Coco Chanel once mused, “Fashion is not something that exists in dresses only. Fashion is in the sky, in the street, fashion has to do with ideas, the way we live, what is happening.” Indeed—these vintage posters, spanning the 1890s to 1950s, hold a magnifying glass to not only the styles of the time, but life itself: the desires, values, and visual hooks that were born out of each generation. From swimsuits to men’s hats, Art Nouveau to Art Deco, this collection underscores the trends and shifts of society over the ages. Imbued with the attitude of fashion on the cutting edge, we’re reminded of Coco once more: “If you’re sad, add more lipstick and attack.”
47 5/8 x 31 5/8 in./121 x 80.2 cm
The most simplified and abstracted man can still look handsome in this “cap that is all the rage” (the monocle helps, though). This rare poster is simple and to the point, with a large stretch of negative space and bold type below that declares the glory of this peaked visor. A small abstract symbol in the upper left corner may provide a clue to the unnamed artist, should you be privy to such intel.
36 x 50 1/8 in./91.6 x 127.3 cm
For the Swiss men’s store, Barberis has envisioned the most effortlessly dapper man: the ever-urbane PKZ man shows his gemütlich Alpine side in a brown tweed jacket, yellow muffler, loden hat, and pigskin gloves. Even out for a casual stroll, he completes his impeccable PKZ image with a boutonniere and pocket handkerchief. Figuratively speaking, Barberis doffed one hat for another throughout his career, as he alternated between poster and fashion design, and children’s book illustration.
46 x 61 7/8 in./117 x 157 cm
“This design featuring three hand-held hats appears so deceptively simple one is tempted to feel that there’s nothing to it; yet, the careful, rhythmic composition creates a pattern so upbeat that it gives the product an unmistakable aura of class. The Mossant firm, in existence since the 1860s, was known for high-quality hats—especially men’s hats, whose expensive models were made from pile of rabbit and hare—and Cappiello conveys it perfectly, making it look easy in the bargain” (Cappiello/Rennert, p. 324).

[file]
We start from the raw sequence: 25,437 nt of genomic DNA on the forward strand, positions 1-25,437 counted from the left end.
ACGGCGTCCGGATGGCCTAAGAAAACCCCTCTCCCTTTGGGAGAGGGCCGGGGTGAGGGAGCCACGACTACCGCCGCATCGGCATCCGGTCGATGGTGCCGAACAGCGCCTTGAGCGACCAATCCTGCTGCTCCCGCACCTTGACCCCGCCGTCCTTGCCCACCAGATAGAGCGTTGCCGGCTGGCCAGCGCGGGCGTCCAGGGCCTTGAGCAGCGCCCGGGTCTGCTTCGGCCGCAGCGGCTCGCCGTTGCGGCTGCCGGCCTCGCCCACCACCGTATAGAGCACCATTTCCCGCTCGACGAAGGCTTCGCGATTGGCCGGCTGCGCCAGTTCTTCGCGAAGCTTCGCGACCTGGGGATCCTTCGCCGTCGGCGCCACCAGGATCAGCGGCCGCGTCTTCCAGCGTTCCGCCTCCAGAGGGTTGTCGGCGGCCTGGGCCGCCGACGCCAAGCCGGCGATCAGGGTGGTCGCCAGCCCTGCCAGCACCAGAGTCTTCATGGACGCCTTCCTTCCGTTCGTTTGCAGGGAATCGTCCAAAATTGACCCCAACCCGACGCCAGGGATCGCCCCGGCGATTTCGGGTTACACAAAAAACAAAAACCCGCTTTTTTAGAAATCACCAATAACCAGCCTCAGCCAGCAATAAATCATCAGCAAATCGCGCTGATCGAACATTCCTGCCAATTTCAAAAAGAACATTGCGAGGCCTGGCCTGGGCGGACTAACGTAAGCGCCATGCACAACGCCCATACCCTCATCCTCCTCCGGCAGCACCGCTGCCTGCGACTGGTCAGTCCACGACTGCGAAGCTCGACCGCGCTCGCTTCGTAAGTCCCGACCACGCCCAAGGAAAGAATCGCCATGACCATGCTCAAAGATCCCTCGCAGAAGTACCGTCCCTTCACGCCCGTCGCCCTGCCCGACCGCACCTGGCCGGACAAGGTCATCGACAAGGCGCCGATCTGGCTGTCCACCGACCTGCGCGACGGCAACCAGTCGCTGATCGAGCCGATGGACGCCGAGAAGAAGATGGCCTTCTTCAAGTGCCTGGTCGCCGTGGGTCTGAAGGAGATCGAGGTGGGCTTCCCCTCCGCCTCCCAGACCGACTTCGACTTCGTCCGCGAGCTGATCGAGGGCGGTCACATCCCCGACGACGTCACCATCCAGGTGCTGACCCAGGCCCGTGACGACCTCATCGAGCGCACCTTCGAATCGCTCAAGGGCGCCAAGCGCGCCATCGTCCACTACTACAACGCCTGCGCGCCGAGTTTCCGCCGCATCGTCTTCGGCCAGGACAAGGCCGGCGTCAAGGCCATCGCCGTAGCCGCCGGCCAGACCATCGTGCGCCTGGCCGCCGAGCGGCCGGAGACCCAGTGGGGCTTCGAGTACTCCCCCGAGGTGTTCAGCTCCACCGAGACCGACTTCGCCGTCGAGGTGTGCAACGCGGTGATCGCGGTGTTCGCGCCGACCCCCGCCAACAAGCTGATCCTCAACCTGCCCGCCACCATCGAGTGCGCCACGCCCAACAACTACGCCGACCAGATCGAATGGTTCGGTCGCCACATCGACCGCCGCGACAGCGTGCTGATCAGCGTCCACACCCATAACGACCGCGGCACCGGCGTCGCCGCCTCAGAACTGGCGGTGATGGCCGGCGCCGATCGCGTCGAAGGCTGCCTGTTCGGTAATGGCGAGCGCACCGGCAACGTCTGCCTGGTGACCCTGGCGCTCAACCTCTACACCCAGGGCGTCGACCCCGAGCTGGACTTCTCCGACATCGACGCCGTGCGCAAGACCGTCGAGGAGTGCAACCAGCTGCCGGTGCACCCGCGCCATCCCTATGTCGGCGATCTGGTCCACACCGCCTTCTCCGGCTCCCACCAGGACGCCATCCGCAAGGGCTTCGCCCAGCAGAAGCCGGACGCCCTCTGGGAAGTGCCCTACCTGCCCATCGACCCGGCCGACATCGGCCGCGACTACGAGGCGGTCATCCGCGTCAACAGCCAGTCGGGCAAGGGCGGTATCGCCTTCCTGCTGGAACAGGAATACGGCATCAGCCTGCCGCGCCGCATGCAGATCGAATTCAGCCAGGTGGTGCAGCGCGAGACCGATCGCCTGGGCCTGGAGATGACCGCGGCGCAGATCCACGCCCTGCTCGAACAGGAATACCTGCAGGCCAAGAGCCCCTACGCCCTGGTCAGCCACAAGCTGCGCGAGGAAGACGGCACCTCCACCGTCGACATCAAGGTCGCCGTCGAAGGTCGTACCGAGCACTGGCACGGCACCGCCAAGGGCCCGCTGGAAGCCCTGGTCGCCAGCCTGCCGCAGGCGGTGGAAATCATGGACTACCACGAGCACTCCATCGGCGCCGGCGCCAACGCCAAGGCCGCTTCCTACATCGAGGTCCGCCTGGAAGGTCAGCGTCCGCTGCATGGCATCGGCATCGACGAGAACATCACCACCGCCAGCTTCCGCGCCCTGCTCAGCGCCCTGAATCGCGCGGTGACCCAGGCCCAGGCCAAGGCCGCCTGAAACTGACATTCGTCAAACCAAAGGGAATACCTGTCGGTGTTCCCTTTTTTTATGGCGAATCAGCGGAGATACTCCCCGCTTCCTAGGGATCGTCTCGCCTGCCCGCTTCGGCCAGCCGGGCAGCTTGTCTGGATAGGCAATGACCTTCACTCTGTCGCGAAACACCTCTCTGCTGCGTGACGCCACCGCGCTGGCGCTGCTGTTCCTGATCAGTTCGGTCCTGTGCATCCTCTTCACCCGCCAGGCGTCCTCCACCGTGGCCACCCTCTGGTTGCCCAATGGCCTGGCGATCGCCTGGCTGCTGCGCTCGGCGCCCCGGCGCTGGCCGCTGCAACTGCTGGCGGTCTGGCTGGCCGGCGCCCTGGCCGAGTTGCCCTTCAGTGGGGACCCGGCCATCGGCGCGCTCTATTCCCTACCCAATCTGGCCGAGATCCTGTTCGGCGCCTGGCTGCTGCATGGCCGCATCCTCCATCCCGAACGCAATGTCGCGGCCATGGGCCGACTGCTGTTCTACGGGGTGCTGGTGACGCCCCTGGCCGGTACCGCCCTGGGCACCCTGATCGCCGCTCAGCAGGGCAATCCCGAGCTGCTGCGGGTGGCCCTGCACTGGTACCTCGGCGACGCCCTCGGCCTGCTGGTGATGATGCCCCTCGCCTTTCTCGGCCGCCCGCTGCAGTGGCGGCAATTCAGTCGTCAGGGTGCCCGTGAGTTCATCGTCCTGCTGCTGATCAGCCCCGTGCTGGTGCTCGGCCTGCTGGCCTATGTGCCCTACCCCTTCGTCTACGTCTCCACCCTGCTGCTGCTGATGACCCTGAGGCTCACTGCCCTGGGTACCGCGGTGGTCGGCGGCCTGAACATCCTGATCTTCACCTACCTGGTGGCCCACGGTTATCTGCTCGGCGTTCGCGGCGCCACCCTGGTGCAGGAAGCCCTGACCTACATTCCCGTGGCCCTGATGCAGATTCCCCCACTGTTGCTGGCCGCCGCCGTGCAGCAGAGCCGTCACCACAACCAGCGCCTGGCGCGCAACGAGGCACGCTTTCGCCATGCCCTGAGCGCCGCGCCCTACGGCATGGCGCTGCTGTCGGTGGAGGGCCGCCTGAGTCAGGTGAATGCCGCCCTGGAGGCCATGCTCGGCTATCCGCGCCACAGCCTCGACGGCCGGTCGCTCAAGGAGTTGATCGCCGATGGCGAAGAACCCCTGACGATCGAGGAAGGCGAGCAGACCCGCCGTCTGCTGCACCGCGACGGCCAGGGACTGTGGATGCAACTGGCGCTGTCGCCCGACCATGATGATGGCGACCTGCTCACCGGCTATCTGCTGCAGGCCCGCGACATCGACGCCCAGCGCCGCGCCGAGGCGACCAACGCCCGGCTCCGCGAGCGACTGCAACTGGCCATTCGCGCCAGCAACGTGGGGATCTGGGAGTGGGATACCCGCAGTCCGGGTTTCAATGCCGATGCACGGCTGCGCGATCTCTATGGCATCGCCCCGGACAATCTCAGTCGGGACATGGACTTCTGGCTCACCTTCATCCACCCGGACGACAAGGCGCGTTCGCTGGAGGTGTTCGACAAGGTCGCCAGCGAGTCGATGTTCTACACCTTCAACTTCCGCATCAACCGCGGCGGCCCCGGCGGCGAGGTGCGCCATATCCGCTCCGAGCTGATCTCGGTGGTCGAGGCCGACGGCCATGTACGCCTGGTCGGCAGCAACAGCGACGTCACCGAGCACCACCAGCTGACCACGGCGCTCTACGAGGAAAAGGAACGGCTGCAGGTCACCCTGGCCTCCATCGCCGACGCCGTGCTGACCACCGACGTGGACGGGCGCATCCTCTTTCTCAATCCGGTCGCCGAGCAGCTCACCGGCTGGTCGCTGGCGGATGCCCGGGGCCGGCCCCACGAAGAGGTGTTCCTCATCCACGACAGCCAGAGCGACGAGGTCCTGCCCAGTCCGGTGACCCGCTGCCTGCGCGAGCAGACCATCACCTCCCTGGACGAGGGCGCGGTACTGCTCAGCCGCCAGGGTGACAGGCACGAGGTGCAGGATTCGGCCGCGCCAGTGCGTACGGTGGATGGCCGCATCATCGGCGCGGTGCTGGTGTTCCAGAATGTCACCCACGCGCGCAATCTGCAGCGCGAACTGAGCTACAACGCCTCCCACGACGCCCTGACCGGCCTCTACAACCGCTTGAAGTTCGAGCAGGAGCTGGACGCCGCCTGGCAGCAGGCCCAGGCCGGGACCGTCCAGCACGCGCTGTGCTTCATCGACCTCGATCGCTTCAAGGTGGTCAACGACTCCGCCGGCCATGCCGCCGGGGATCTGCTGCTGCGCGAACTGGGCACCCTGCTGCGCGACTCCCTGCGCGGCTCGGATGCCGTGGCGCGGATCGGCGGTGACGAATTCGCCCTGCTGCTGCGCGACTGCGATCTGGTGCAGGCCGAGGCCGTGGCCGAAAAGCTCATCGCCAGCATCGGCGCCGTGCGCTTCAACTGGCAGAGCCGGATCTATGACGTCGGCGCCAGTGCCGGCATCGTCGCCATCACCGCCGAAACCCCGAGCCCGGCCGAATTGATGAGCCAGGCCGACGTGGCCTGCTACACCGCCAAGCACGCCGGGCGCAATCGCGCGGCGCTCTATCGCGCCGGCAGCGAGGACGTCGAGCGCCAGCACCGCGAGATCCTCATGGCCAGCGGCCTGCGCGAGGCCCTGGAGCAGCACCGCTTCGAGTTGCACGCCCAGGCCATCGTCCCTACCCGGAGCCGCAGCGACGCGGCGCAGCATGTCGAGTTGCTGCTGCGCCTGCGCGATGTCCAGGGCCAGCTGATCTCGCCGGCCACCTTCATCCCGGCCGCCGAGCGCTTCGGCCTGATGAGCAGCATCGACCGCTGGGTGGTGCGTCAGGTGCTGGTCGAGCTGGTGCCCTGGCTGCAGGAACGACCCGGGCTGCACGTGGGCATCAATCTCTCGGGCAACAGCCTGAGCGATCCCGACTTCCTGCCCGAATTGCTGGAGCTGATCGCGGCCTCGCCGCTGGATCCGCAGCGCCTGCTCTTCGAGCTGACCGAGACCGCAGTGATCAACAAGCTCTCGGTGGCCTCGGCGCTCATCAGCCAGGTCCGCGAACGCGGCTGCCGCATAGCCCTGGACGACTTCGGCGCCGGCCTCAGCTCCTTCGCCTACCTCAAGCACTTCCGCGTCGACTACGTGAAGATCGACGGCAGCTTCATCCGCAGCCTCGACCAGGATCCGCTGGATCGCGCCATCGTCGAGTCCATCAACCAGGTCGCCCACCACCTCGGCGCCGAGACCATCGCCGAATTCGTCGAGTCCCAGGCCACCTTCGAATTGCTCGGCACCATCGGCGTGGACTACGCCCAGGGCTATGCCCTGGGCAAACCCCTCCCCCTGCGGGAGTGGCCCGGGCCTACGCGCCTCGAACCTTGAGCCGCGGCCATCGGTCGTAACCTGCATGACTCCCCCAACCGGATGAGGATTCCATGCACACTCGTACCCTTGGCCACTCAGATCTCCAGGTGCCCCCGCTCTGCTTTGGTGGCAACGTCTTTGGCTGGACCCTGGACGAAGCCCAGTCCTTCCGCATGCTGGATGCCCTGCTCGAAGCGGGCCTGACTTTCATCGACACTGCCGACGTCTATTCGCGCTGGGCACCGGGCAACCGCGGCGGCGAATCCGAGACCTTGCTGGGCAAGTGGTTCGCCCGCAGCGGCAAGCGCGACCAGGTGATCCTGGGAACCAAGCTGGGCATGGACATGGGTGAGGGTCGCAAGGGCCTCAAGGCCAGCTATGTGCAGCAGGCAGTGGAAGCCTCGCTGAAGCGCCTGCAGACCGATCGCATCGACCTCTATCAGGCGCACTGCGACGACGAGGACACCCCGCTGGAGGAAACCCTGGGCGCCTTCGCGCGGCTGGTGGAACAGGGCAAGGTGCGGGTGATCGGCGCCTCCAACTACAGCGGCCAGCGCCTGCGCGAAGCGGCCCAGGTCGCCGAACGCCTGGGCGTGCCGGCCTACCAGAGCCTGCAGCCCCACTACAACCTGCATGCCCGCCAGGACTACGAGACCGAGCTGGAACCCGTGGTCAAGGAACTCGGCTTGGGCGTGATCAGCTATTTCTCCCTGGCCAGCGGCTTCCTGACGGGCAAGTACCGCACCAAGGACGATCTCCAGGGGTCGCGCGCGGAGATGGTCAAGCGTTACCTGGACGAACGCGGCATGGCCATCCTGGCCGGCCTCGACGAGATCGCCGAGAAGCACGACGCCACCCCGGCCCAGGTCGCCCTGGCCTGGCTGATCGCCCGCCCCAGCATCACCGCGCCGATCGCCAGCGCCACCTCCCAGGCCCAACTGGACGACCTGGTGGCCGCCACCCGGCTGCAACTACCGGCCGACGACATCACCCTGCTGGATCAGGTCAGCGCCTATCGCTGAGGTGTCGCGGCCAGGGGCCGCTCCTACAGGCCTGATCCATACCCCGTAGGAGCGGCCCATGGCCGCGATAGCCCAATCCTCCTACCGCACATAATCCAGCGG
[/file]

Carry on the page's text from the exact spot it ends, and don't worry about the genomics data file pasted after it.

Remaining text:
31 x 47 in./78.6 x 119.5 cm
In all of his posters, Dupas presents highly stylized, fashionable people in idealized and extravagant settings. Here, he gives us a look at the past, present, and future fashions of Arnold Constable—the department store was at one point the oldest in America, and operated for 150 years from 1825-1975. It was known to be a destination for the elite, and its clientele included the wives of Grover Cleveland, Andrew Carnegie, Thomas Edison, J.P. Morgan, John D. Rockefeller, and Cornelius Vanderbilt—truly, a timeline of the store’s esteemed couture.
47 5/8 x 66 7/8 in./121 x 169.7 cm
Swim wear in the 1950s was all about accentuating a slim waist line, and Matzner designed perfectly flattering one-piece suits: just look at this bathing beauty with the sun-kissed glow and the sky blue ensemble. Atelier Hofmann designed a series of ads for the Austrian company, and this is a prime example of their Modern aesthetic: clean and crisp lines, accentuated colors, and simple compositions that exude summertime bliss. This is a two-sheet poster.
35 1/4 x 50 1/2 in./89.5 x 128.3 cm
This design for a Lausanne furrier—the first of several—can be considered the definitive poster of Loupot’s early period, in which fashion determined his clientele and his style. It is pure and very masterful fashion illustration, with the elegance of the outfit matched by the alert, watchful gaze of the model and the accompanying dog. All elements conspire to focus attention on the intriguing outfit, which seems to shift in shape and purpose.
59 1/4 x 81 in./150.5 x 205.8 cm
Mele, a department store in Naples, was the shopping destination for the Neapolitan elite between the 1890s and the 1920s. Mele made sure to define this reputation for itself by commissioning some of the most celebrated posters by the most acclaimed Italian poster artists of the day—and this is one of the lushest and most magnificent. The detail is stunning: from the lace of the lady’s décolletage and the faint green-leaf patterning of the dress, to the sensitive treatment of background shadowing, and even the texture of the grass. It’s the essence of the Italian springtime at the turn of the 20th century: new, pristine, pure, and proper—yet blushing with fecundity of the peach and rose. This two-sheet poster is the rarest of several that Metlicovitz designed for this store.
138 x 93 in./350 x 236 cm
This billboard advertisement for Au Bon Marché is certainly the largest poster we’ve seen from René Vincent. Three women in mint green, ruby red, and black and white couture strut their stuff in the season’s winter fashions—the cat’s meow of Flapper designs. This is a four-sheet billboard.
In-gallery viewing February 8 to 23 (daily 11am-6pm)